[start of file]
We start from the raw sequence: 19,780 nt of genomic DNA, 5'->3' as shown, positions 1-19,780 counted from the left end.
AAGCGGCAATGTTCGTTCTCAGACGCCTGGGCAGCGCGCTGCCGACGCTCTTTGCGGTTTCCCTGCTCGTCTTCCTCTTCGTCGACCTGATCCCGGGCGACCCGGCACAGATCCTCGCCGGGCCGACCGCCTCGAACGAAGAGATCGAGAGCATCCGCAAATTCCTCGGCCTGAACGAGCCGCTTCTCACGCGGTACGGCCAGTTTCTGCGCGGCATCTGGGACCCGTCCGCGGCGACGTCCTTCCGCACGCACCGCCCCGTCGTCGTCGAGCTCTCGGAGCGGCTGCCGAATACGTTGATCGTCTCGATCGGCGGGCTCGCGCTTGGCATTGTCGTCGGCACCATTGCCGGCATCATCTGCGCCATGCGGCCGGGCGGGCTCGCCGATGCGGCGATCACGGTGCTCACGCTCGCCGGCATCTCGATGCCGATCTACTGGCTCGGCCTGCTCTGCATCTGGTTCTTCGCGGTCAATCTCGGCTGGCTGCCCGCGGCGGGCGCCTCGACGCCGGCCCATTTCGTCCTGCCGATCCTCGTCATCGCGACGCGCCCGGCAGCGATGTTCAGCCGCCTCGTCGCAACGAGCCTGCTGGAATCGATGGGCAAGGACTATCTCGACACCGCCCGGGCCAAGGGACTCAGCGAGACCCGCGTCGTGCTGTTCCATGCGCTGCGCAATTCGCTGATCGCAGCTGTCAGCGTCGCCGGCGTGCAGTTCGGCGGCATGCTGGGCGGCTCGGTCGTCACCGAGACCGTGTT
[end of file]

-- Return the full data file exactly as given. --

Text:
We start from the raw sequence: 19,780 nt of genomic DNA, 5'->3' as shown, positions 1-19,780 counted from the left end.
AAGCGGCAATGTTCGTTCTCAGACGCCTGGGCAGCGCGCTGCCGACGCTCTTTGCGGTTTCCCTGCTCGTCTTCCTCTTCGTCGACCTGATCCCGGGCGACCCGGCACAGATCCTCGCCGGGCCGACCGCCTCGAACGAAGAGATCGAGAGCATCCGCAAATTCCTCGGCCTGAACGAGCCGCTTCTCACGCGGTACGGCCAGTTTCTGCGCGGCATCTGGGACCCGTCCGCGGCGACGTCCTTCCGCACGCACCGCCCCGTCGTCGTCGAGCTCTCGGAGCGGCTGCCGAATACGTTGATCGTCTCGATCGGCGGGCTCGCGCTTGGCATTGTCGTCGGCACCATTGCCGGCATCATCTGCGCCATGCGGCCGGGCGGGCTCGCCGATGCGGCGATCACGGTGCTCACGCTCGCCGGCATCTCGATGCCGATCTACTGGCTCGGCCTGCTCTGCATCTGGTTCTTCGCGGTCAATCTCGGCTGGCTGCCCGCGGCGGGCGCCTCGACGCCGGCCCATTTCGTCCTGCCGATCCTCGTCATCGCGACGCGCCCGGCAGCGATGTTCAGCCGCCTCGTCGCAACGAGCCTGCTGGAATCGATGGGCAAGGACTATCTCGACACCGCCCGGGCCAAGGGACTCAGCGAGACCCGCGTCGTGCTGTTCCATGCGCTGCGCAATTCGCTGATCGCAGCTGTCAGCGTCGCCGGCGTGCAGTTCGGCGGCATGCTGGGCGGCTCGGTCGTCACCGAGACCGTGTT